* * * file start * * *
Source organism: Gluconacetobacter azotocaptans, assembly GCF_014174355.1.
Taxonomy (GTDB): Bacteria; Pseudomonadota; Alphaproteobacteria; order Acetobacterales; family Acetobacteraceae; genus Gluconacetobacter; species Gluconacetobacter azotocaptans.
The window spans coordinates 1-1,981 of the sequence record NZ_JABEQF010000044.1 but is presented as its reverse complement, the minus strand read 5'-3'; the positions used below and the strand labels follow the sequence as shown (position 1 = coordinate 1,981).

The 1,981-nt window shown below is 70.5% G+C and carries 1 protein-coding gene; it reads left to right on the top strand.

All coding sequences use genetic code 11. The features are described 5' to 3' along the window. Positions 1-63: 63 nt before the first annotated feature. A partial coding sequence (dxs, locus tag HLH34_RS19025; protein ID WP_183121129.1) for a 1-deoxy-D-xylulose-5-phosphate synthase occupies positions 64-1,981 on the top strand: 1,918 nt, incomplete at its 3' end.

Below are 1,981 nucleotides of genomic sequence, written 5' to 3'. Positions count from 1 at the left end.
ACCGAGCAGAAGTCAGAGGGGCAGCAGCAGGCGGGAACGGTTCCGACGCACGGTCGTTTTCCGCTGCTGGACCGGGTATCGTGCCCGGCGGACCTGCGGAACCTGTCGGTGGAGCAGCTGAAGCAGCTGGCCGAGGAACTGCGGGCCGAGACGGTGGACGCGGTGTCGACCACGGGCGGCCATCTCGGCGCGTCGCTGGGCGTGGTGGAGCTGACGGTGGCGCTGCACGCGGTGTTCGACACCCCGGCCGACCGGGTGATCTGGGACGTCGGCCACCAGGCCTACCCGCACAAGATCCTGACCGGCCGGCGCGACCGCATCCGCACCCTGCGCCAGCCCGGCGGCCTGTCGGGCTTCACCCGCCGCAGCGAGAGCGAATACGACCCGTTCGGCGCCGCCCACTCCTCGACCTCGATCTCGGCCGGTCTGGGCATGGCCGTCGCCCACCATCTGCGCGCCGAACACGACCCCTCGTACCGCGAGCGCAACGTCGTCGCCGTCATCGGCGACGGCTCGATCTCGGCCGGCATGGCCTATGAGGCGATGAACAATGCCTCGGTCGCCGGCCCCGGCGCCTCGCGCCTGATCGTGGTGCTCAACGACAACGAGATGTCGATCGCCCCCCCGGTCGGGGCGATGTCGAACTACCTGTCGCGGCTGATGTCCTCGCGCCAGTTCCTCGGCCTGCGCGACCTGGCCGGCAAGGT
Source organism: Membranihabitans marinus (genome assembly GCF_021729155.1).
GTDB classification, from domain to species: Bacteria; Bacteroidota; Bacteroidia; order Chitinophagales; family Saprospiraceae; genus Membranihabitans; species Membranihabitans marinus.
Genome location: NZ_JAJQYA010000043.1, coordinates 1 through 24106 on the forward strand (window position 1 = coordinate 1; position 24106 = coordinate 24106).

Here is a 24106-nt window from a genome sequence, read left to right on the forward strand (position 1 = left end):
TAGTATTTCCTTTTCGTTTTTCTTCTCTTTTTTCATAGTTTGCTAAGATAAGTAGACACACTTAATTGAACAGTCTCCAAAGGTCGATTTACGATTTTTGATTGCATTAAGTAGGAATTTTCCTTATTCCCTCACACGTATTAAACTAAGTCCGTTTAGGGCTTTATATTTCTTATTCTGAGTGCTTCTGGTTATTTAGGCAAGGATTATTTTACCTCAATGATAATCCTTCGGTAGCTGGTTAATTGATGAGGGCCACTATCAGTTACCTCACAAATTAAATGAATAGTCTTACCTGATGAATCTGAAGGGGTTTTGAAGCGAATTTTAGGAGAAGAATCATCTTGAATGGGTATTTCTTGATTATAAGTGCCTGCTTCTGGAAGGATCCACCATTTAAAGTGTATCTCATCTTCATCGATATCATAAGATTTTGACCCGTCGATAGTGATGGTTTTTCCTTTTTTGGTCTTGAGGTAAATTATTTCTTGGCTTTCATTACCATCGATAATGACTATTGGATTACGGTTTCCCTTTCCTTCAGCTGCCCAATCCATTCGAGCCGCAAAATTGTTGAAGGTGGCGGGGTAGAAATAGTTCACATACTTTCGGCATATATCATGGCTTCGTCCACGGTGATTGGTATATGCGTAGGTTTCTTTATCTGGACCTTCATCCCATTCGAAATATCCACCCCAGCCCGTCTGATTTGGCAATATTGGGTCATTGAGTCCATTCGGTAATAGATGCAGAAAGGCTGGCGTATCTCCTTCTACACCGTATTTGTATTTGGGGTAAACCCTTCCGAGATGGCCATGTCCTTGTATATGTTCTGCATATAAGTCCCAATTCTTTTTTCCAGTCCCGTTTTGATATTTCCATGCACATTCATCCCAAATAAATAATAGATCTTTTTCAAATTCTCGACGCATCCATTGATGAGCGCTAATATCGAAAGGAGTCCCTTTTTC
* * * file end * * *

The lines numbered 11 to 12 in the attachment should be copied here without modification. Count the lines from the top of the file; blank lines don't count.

Here is a 24106-nt window from a genome sequence, read left to right on the forward strand (position 1 = left end):
TAGTATTTCCTTTTCGTTTTTCTTCTCTTTTTTCATAGTTTGCTAAGATAAGTAGACACACTTAATTGAACAGTCTCCAAAGGTCGATTTACGATTTTTGATTGCATTAAGTAGGAATTTTCCTTATTCCCTCACACGTATTAAACTAAGTCCGTTTAGGGCTTTATATTTCTTATTCTGAGTGCTTCTGGTTATTTAGGCAAGGATTATTTTACCTCAATGATAATCCTTCGGTAGCTGGTTAATTGATGAGGGCCACTATCAGTTACCTCACAAATTAAATGAATAGTCTTACCTGATGAATCTGAAGGGGTTTTGAAGCGAATTTTAGGAGAAGAATCATCTTGAATGGGTATTTCTTGATTATAAGTGCCTGCTTCTGGAAGGATCCACCATTTAAAGTGTATCTCATCTTCATCGATATCATAAGATTTTGACCCGTCGATAGTGATGGTTTTTCCTTTTTTGGTCTTGAGGTAAATTATTTCTTGGCTTTCATTACCATCGATAATGACTATTGGATTACGGTTTCCCTTTCCTTCAGCTGCCCAATCCATTCGAGCCGCAAAATTGTTGAAGGTGGCGGGGTAGAAATAGTTCACATACTTTCGGCATATATCATGGCTTCGTCCACGGTGATTGGTATATGCGTAGGTTTCTTTATCTGGACCTTCATCCCATTCGAAATATCCACCCCAGCCCGTCTGATTTGGCAATATTGGGTCATTGAGTCCATTCGGTAATAGATGCAGAAAGGCTGGCGTATCTCCTTCTACACCGTATTTGTATTTGGGGTAAACCCTTCCGAGATGGCCATGTCCTTGTATATGTTCTGCATATAAGTCCCAATTCTTTTTTCCAGTCCCGTTTTGATATTTCCATGCACATTCATCCCAAATAAATAATAGATCTTTTTCAAATTCTCGACGCATCCATTGATGAGCGCTAATATCGAAAGGAGTCCCTTTTTC